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The Biggest Problem of SDN

A few weeks ago I decided to join the SDN group on LinkedIn and quickly discovered the biggest problem of SDN – many people, who try to authoritatively talk about it, have no idea what they’re talking about. Here’s a gem (coming from a “network architect”) I found in one of the discussions:

The SDN local controller can punt across to remote datacenters using not only IP, but even UDP over MPLS

Do I have to explain how misguided that statement is?

Focus on fundamentals

Regardless of what people want to believe, the N in SDN still stands for Networking, so it might help to have a good understanding of networking fundamentals before trying to understand what SDN is all about.

Also, most packet forwarding in SDN world still involves a hardware component – even with software-only packet forwarding (example: x86 server using DPDK), the actual packet transmission happens in hardware (Ethernet NIC) – so we cannot just willy-nilly reinvent the protocol stacks; we have to work with whatever the hardware is capable of receiving, forwarding and sending. Oh, and you also cannot change the laws of physics or speed of light.

Don’t repeat the sound bytes

I hate it when intelligent people with years of networking experience parrot sound bytes like “SDN is separation of control and data planes” without realizing that doesn’t make much sense, or understanding the difference between centralized control and centralized control plane or the nuances involved.

Please don’t be one of them. Take your time to understand the intricacies of these concepts, or at least don't spread other people's misunderstandings.

Shameless plug: you can dig through my SDN-related blog posts, or start with free SDN webinars, continue with my SDN books, and dive deeper with advanced SDN training or SDN workshops.

The best place to start your journey is my SDN resources page.

All that glitters is not gold (or software-defined)

Do realize that (A) plenty of the software-defined magic is a rehash of old concepts and (B) you don’t need SDN just because.

Here’s another gem I found in that same SDN group: “You cannot have NFV without SDN,” which is yet again a total misconception. Some production NFV deployments (like Deutsche Telekom Terastream project) have very simple transport networking requirements – IPv6 on CPE-facing VLAN and IPv4 on Internet-facing VLAN – and need no software-defined magic to get the job done.

If you want to do complex per-tenant VNF deployment, then you do need service insertion capabilities, and the best way to implement their orchestration is through an SDN controller, but that does not mean you MUST have an SDN controller to get NFV up and running. You’ll learn more about these concepts in my NFV webinar.

Finally, on the topic of glittering magic, this is what one of my journalist friends had to say about Software Defined WAN after doing tons of research: “The more I learn about SD-WAN, the less convinced I am that the "software-defined" means anything at all in this context.”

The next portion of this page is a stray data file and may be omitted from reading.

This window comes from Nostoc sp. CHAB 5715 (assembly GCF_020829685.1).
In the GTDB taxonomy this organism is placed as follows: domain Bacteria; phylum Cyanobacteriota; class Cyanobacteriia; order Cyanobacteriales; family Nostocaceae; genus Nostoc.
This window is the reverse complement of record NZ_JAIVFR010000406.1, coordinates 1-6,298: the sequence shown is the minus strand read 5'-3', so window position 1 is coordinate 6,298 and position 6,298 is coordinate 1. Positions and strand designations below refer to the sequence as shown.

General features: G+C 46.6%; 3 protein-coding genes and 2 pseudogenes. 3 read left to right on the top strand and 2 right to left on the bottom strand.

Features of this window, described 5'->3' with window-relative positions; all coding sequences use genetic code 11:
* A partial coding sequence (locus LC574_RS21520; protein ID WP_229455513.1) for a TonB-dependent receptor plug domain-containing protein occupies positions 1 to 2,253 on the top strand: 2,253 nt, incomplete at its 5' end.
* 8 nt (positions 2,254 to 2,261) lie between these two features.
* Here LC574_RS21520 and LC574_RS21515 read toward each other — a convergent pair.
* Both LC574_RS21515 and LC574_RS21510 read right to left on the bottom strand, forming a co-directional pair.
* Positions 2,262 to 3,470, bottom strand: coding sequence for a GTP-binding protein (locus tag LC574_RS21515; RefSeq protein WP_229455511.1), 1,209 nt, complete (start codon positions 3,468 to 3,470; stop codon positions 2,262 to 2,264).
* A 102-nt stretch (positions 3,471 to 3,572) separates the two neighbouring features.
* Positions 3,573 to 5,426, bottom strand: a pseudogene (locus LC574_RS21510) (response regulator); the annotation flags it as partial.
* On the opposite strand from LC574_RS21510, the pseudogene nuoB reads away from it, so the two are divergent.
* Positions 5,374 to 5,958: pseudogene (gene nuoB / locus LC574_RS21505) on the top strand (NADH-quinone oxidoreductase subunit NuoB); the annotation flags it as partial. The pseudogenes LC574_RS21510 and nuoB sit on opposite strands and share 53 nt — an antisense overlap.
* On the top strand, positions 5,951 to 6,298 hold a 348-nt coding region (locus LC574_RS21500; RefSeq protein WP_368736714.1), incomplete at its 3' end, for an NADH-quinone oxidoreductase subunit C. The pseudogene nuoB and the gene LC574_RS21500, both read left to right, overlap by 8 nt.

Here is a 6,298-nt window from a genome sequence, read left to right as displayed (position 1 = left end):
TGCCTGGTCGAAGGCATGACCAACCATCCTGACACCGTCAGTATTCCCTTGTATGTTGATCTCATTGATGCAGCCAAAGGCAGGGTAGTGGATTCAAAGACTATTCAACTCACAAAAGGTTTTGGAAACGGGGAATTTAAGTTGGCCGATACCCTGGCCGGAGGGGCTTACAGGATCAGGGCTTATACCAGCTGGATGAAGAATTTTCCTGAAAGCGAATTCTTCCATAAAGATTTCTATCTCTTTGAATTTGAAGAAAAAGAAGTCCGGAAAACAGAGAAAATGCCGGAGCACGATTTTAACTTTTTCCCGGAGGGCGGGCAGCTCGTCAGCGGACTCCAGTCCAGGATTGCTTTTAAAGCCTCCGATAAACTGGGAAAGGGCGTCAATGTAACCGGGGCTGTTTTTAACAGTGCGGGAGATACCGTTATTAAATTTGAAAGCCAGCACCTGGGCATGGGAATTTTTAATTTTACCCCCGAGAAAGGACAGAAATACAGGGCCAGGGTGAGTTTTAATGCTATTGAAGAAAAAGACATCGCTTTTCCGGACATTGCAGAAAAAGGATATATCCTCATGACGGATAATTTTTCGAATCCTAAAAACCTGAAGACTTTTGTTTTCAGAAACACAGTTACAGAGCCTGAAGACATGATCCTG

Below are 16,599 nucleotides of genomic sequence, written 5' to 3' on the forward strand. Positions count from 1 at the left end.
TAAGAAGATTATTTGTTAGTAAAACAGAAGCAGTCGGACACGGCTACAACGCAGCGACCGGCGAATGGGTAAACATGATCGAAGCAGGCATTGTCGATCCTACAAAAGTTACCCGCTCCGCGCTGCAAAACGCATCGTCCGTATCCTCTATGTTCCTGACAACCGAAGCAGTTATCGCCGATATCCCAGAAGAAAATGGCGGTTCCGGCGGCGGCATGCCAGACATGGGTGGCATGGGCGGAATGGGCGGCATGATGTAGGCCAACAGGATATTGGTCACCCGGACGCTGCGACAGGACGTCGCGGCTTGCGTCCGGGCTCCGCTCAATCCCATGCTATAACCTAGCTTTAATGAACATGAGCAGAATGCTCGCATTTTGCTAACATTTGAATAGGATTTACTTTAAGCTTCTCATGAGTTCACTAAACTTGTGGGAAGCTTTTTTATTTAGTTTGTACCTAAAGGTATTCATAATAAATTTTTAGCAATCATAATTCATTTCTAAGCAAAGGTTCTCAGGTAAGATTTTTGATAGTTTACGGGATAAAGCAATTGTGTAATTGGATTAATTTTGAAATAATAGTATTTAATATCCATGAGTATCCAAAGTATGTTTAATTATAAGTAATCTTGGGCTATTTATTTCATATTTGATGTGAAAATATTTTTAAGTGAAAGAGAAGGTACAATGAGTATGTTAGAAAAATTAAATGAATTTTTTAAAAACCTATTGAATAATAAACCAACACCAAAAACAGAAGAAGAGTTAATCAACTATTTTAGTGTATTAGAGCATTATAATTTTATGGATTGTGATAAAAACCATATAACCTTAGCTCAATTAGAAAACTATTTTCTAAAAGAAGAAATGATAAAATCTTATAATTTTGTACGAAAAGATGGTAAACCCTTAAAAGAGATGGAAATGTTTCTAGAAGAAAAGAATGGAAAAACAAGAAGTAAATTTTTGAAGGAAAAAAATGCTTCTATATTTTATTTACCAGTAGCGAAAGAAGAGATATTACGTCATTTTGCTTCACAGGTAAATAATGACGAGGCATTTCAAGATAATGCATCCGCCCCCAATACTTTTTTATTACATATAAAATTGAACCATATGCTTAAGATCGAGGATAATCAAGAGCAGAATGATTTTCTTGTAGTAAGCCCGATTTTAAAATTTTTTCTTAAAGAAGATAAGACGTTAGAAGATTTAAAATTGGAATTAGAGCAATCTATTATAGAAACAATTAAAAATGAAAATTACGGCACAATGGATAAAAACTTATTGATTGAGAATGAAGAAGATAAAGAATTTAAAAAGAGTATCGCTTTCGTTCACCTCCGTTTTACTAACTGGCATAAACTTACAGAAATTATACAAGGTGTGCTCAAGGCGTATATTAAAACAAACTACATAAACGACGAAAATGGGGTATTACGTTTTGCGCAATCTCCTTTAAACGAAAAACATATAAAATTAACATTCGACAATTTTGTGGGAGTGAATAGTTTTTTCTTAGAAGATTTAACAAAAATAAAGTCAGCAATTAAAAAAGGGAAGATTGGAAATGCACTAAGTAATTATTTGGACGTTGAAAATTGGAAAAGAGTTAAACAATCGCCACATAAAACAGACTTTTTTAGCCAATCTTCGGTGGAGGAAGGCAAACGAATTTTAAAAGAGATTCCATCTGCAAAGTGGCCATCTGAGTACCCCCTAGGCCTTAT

1. Just want to point out that most of the links in post are mailto urls. :/

    1. Yes, I'm an idiot :( Fixed, thank you!

  2. Abhishek Verma19 August, 2015 17:16

    Not sure i understand why the post is titled "The biggest Problem of SDN". I was looking at something really insightful. What i found instead was a general rant on how clueless some folks are when they speak about SDN -- This really isnt a problem of SDN. Would you agree?

    1. Well, the title was a bit tongue-in-cheek ;)

      On a more serious note, I do think that all the BS that is circulating around does more harm to SDN than anything else (including ideas that are obviously faulty like "centralized control plane"), particularly if it's propagated by people who are supposed to know better.

      For more insightful content, do browse my other SDN-related posts. There are currently almost 230 of them and I'm positive you'll find one or two interesting.

      Kind regards,

  3. Whatever is in powerpoint is SDN and what is production is NOT SDN :-)

  4. LinkedIn reminds me of Internet in the late 90's - early 00's when it was finally reaching the broader audience and before spam filters were invented - when anyone could just send any email to anyone else or join a mailing group and start spamming there and no one wanted to do anything about it. Good articles on LinkedIN are like rare gems amongst a sh*tstorm of marketing fud, recruiter ads and pandemic new job congratulations. i feel like going there and endorsing someone for their 'IP' skill.

  5. Can we say centralized some of control plane functions in the place of centralized control plane? I

    1. That would make way more sense, but unfortunately that doesn't seem to be where most controller development effort is spent.


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